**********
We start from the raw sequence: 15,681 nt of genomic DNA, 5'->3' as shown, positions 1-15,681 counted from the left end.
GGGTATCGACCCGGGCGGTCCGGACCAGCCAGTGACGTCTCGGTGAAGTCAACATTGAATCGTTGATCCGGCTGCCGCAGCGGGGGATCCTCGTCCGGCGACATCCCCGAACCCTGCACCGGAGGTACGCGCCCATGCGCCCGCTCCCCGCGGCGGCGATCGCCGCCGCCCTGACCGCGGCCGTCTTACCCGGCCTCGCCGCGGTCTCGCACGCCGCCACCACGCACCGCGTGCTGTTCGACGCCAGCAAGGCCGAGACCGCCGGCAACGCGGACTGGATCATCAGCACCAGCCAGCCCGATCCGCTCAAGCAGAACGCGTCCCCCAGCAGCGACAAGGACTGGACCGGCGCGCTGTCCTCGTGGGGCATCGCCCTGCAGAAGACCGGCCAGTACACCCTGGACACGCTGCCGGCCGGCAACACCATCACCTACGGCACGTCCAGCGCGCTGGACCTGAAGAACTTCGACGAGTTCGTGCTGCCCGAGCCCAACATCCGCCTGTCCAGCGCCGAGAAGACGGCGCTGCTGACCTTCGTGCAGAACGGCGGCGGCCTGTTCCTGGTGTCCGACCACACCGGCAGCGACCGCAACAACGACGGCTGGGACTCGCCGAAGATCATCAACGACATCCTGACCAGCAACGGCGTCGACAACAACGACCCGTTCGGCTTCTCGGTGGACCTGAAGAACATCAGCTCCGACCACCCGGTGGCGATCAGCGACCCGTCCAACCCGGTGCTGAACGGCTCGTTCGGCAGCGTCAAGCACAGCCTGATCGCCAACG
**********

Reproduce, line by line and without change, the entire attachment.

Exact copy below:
We start from the raw sequence: 15,681 nt of genomic DNA, 5'->3' as shown, positions 1-15,681 counted from the left end.
GGGTATCGACCCGGGCGGTCCGGACCAGCCAGTGACGTCTCGGTGAAGTCAACATTGAATCGTTGATCCGGCTGCCGCAGCGGGGGATCCTCGTCCGGCGACATCCCCGAACCCTGCACCGGAGGTACGCGCCCATGCGCCCGCTCCCCGCGGCGGCGATCGCCGCCGCCCTGACCGCGGCCGTCTTACCCGGCCTCGCCGCGGTCTCGCACGCCGCCACCACGCACCGCGTGCTGTTCGACGCCAGCAAGGCCGAGACCGCCGGCAACGCGGACTGGATCATCAGCACCAGCCAGCCCGATCCGCTCAAGCAGAACGCGTCCCCCAGCAGCGACAAGGACTGGACCGGCGCGCTGTCCTCGTGGGGCATCGCCCTGCAGAAGACCGGCCAGTACACCCTGGACACGCTGCCGGCCGGCAACACCATCACCTACGGCACGTCCAGCGCGCTGGACCTGAAGAACTTCGACGAGTTCGTGCTGCCCGAGCCCAACATCCGCCTGTCCAGCGCCGAGAAGACGGCGCTGCTGACCTTCGTGCAGAACGGCGGCGGCCTGTTCCTGGTGTCCGACCACACCGGCAGCGACCGCAACAACGACGGCTGGGACTCGCCGAAGATCATCAACGACATCCTGACCAGCAACGGCGTCGACAACAACGACCCGTTCGGCTTCTCGGTGGACCTGAAGAACATCAGCTCCGACCACCCGGTGGCGATCAGCGACCCGTCCAACCCGGTGCTGAACGGCTCGTTCGGCAGCGTCAAGCACAGCCTGATCGCCAACG